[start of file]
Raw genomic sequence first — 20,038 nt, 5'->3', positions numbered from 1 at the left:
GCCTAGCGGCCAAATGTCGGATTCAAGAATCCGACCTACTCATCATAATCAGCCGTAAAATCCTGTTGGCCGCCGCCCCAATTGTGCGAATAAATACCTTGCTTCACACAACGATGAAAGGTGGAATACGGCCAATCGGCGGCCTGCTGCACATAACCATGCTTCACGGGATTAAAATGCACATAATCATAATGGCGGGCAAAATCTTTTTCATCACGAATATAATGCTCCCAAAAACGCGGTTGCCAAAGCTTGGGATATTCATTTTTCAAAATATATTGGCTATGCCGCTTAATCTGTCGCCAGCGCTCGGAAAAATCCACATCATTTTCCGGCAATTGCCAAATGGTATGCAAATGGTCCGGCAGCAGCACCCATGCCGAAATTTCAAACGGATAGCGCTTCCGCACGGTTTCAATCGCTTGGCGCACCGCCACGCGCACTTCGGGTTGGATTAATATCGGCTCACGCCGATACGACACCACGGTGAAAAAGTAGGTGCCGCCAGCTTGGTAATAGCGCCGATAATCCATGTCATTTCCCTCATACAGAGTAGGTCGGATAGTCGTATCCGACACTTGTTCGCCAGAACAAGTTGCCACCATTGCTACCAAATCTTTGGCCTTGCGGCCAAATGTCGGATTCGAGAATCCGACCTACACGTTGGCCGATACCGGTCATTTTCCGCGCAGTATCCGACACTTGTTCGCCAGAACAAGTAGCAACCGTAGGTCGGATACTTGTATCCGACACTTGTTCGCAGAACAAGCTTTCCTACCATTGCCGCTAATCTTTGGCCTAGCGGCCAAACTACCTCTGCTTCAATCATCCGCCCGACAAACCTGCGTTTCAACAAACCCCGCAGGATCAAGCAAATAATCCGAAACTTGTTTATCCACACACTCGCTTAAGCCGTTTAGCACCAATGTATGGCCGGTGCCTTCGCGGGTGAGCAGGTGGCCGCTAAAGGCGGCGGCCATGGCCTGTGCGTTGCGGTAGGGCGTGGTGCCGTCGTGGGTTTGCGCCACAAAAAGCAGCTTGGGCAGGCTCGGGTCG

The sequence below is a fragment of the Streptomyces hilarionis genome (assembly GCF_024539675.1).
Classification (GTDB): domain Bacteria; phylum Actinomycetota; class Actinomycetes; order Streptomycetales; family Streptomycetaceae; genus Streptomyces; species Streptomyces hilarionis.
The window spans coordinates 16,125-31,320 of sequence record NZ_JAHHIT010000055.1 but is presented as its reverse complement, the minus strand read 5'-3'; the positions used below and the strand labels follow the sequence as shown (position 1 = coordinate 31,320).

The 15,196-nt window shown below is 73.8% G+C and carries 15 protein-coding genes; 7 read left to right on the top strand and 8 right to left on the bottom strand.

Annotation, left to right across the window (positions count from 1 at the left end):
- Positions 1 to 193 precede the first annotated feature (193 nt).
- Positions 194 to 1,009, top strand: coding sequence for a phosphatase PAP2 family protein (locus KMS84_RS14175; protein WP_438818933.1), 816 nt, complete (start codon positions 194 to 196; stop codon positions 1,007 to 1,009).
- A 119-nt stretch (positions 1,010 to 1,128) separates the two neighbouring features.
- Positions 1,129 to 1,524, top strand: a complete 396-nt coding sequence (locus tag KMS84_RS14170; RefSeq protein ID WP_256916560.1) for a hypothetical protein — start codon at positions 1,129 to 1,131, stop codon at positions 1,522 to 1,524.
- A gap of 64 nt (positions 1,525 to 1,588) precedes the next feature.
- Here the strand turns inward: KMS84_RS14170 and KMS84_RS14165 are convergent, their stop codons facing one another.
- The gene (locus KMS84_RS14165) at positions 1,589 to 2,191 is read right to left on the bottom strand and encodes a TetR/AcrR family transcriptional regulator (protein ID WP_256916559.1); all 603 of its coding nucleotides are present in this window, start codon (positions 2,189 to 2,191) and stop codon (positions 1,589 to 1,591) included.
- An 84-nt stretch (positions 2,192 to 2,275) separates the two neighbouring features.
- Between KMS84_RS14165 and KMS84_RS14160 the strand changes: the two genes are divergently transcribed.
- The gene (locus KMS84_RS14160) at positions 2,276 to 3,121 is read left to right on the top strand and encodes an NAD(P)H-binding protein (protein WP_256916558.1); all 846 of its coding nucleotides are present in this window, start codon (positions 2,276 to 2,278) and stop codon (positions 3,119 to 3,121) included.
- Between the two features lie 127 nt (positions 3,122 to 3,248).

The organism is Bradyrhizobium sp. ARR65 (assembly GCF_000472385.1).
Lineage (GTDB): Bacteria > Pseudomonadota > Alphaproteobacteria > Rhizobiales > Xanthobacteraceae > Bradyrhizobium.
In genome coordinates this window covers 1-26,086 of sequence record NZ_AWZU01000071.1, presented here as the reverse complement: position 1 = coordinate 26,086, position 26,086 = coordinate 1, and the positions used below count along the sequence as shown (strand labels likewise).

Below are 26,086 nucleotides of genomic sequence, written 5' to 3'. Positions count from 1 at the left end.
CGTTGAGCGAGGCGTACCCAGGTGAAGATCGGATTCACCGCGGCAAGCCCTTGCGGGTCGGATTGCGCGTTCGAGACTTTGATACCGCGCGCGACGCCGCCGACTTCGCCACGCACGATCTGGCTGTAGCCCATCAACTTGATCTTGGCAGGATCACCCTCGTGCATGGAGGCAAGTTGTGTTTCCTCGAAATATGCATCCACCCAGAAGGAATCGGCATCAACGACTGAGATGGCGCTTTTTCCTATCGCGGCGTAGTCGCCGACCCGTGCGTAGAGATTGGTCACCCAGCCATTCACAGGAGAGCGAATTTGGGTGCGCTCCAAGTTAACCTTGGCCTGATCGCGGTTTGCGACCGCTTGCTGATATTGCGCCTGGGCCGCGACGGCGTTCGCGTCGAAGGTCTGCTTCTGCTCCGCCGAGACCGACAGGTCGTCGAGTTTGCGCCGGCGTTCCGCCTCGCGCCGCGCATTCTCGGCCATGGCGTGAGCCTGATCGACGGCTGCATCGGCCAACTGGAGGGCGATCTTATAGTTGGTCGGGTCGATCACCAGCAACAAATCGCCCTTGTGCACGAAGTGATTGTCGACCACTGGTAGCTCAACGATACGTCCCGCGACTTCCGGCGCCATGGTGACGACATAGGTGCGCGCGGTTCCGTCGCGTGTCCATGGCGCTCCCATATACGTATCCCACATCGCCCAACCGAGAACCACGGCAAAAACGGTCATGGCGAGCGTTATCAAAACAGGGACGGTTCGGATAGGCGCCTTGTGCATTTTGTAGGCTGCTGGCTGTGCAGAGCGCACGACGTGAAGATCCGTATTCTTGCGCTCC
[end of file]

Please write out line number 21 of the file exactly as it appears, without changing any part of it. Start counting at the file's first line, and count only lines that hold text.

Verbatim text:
In genome coordinates this window covers 1-26,086 of sequence record NZ_AWZU01000071.1, presented here as the reverse complement: position 1 = coordinate 26,086, position 26,086 = coordinate 1, and the positions used below count along the sequence as shown (strand labels likewise).